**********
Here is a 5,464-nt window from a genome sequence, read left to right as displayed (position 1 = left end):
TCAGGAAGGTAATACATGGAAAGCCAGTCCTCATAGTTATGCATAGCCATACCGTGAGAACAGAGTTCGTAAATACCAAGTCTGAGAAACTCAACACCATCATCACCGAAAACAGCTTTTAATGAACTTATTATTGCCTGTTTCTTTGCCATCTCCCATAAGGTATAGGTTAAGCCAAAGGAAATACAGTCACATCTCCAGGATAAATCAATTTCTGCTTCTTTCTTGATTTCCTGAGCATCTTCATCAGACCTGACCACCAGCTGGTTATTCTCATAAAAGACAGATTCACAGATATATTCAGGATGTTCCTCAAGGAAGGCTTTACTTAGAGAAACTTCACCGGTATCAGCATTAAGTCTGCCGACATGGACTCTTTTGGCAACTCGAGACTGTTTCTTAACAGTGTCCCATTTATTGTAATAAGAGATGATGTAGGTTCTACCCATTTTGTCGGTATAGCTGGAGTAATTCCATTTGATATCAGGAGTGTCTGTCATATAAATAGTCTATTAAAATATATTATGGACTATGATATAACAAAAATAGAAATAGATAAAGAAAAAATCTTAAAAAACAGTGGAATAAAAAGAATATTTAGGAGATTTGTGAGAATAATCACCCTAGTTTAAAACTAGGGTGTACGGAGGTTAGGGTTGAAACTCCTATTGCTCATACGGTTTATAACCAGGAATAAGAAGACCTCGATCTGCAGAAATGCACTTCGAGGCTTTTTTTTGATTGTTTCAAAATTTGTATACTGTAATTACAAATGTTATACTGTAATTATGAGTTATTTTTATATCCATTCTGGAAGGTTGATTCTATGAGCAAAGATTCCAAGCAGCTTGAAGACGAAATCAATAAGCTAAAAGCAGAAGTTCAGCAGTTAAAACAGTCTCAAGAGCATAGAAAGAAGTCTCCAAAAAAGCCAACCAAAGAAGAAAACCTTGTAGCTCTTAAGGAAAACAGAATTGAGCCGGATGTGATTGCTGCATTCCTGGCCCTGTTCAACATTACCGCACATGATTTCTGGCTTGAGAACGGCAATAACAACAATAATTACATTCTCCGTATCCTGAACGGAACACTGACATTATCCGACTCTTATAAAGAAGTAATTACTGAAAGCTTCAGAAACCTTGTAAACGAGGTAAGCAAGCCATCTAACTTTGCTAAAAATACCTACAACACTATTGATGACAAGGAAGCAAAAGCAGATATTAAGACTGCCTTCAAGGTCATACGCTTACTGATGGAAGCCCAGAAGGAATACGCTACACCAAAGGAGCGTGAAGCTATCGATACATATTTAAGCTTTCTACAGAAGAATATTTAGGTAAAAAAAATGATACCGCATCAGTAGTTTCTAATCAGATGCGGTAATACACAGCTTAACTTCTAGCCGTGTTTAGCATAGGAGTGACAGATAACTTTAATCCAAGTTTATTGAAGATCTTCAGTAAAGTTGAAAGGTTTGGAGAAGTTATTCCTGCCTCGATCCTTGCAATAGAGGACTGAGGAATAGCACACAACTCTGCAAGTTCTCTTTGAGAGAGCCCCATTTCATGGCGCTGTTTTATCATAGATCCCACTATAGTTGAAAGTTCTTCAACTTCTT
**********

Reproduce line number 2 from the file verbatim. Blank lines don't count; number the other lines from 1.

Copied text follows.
TCAGGAAGGTAATACATGGAAAGCCAGTCCTCATAGTTATGCATAGCCATACCGTGAGAACAGAGTTCGTAAATACCAAGTCTGAGAAACTCAACACCATCATCACCGAAAACAGCTTTTAATGAACTTATTATTGCCTGTTTCTTTGCCATCTCCCATAAGGTATAGGTTAAGCCAAAGGAAATACAGTCACATCTCCAGGATAAATCAATTTCTGCTTCTTTCTTGATTTCCTGAGCATCTTCATCAGACCTGACCACCAGCTGGTTATTCTCATAAAAGACAGATTCACAGATATATTCAGGATGTTCCTCAAGGAAGGCTTTACTTAGAGAAACTTCACCGGTATCAGCATTAAGTCTGCCGACATGGACTCTTTTGGCAACTCGAGACTGTTTCTTAACAGTGTCCCATTTATTGTAATAAGAGATGATGTAGGTTCTACCCATTTTGTCGGTATAGCTGGAGTAATTCCATTTGATATCAGGAGTGTCTGTCATATAAATAGTCTATTAAAATATATTATGGACTATGATATAACAAAAATAGAAATAGATAAAGAAAAAATCTTAAAAAACAGTGGAATAAAAAGAATATTTAGGAGATTTGTGAGAATAATCACCCTAGTTTAAAACTAGGGTGTACGGAGGTTAGGGTTGAAACTCCTATTGCTCATACGGTTTATAACCAGGAATAAGAAGACCTCGATCTGCAGAAATGCACTTCGAGGCTTTTTTTTGATTGTTTCAAAATTTGTATACTGTAATTACAAATGTTATACTGTAATTATGAGTTATTTTTATATCCATTCTGGAAGGTTGATTCTATGAGCAAAGATTCCAAGCAGCTTGAAGACGAAATCAATAAGCTAAAAGCAGAAGTTCAGCAGTTAAAACAGTCTCAAGAGCATAGAAAGAAGTCTCCAAAAAAGCCAACCAAAGAAGAAAACCTTGTAGCTCTTAAGGAAAACAGAATTGAGCCGGATGTGATTGCTGCATTCCTGGCCCTGTTCAACATTACCGCACATGATTTCTGGCTTGAGAACGGCAATAACAACAATAATTACATTCTCCGTATCCTGAACGGAACACTGACATTATCCGACTCTTATAAAGAAGTAATTACTGAAAGCTTCAGAAACCTTGTAAACGAGGTAAGCAAGCCATCTAACTTTGCTAAAAATACCTACAACACTATTGATGACAAGGAAGCAAAAGCAGATATTAAGACTGCCTTCAAGGTCATACGCTTACTGATGGAAGCCCAGAAGGAATACGCTACACCAAAGGAGCGTGAAGCTATCGATACATATTTAAGCTTTCTACAGAAGAATATTTAGGTAAAAAAAATGATACCGCATCAGTAGTTTCTAATCAGATGCGGTAATACACAGCTTAACTTCTAGCCGTGTTTAGCATAGGAGTGACAGATAACTTTAATCCAAGTTTATTGAAGATCTTCAGTAAAGTTGAAAGGTTTGGAGAAGTTATTCCTGCCTCGATCCTTGCAATAGAGGACTGAGGAATAGCACACAACTCTGCAAGTTCTCTTTGAGAGAGCCCCATTTCATGGCGCTGTTTTATCATAGATCCCACTATAGTTGAAAGTTCTTCAACTTCTT